Baroness Andrews: My Lords, if the noble Lord can give me a moment, I will find those figures. We have to be careful about thinking that the figure of 1,000 out of 11,000—which, as he says, is roughly right—represents the sum total of success. Of course, it is a snapshot to begin with. Some of those people will still be going through the system, so it would be right to suspend judgment until we have the longer study.

I come back to the point that those people present a serious challenge as regards placing in work. In the study, we want to see how the cost-benefit and the effort that we are putting in compares with what we are achieving outside employment zones. The cost per entry for mandated clients without their benefit costs is £1,575 each. With the cost of benefits, that sum rises to £5,550. But as more job outcomes are realised we expect those costs to fall.

I have dealt with the point about evaluation and I have said something about random allocation in that respect. The other thing to say about random allocation is that it is done using technology: it is not done by people. Clients are allocated to providers by the computer so that it is completely fair. One of the reasons it must be fair when using multiple providers is that you do not want to give all the most difficult clients to the same provider. When we say that it is independent of the effect of the labour market, it means that we are dealing simply with a random selection of people in different situations. They are being dealt with on that individual basis and do not have any choice. Sometimes clients do not want to work with a particular provider and, in that sense, sanctions can operate.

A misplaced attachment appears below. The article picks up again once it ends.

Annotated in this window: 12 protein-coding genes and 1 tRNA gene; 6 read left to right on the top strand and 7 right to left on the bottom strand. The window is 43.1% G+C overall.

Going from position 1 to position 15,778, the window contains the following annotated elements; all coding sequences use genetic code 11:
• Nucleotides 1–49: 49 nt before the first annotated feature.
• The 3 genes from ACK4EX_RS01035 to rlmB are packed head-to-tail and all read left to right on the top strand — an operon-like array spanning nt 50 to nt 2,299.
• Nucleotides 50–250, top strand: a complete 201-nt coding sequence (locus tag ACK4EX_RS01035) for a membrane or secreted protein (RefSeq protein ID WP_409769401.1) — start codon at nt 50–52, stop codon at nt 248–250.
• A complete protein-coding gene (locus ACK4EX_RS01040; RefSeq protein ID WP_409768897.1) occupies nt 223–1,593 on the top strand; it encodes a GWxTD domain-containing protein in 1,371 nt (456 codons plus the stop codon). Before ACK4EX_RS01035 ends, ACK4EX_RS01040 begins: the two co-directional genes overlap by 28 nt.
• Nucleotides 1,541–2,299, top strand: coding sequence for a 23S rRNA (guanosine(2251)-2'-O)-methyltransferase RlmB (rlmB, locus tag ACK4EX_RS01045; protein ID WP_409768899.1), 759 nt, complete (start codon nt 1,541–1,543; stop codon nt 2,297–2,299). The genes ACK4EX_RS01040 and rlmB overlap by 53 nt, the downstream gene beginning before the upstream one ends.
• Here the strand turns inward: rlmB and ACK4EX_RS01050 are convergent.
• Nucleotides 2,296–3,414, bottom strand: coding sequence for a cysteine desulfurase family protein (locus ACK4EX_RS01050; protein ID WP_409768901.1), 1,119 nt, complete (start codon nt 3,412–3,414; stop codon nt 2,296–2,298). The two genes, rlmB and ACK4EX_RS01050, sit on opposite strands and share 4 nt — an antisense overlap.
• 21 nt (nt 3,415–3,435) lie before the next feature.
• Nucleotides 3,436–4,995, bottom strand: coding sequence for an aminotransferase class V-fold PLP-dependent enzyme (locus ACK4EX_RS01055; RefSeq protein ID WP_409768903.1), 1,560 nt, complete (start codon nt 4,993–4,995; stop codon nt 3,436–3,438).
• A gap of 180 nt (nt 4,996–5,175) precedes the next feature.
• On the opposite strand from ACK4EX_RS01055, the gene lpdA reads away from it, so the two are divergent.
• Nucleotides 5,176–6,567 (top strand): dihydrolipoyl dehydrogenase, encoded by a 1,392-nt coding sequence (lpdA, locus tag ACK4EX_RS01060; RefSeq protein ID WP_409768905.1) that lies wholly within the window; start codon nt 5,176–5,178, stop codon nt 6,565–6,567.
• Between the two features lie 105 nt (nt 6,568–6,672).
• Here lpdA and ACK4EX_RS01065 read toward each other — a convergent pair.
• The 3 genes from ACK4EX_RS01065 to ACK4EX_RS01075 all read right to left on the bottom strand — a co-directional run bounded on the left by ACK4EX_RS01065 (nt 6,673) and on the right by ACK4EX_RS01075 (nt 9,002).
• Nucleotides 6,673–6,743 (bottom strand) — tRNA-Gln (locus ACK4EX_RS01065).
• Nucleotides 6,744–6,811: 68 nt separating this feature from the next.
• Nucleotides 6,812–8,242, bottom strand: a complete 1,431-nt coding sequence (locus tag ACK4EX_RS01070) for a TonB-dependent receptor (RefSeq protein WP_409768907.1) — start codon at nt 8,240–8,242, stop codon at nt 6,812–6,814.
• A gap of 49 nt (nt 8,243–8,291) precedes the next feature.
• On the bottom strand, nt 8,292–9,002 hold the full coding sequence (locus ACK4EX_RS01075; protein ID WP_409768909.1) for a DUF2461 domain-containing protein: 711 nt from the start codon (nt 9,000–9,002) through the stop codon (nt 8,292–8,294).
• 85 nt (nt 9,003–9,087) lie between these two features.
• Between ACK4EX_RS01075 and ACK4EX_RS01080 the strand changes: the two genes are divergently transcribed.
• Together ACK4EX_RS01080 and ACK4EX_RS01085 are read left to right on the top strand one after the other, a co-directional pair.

The noble Lord, Lord Higgins, raised a point about cost effectiveness. As I have said, cost information indicates that the scheme costs as much per additional job entry as the relevant New Deal. But we will not have the full picture until we do the full evaluation. We will also be looking at different sorts of benefits in that respect.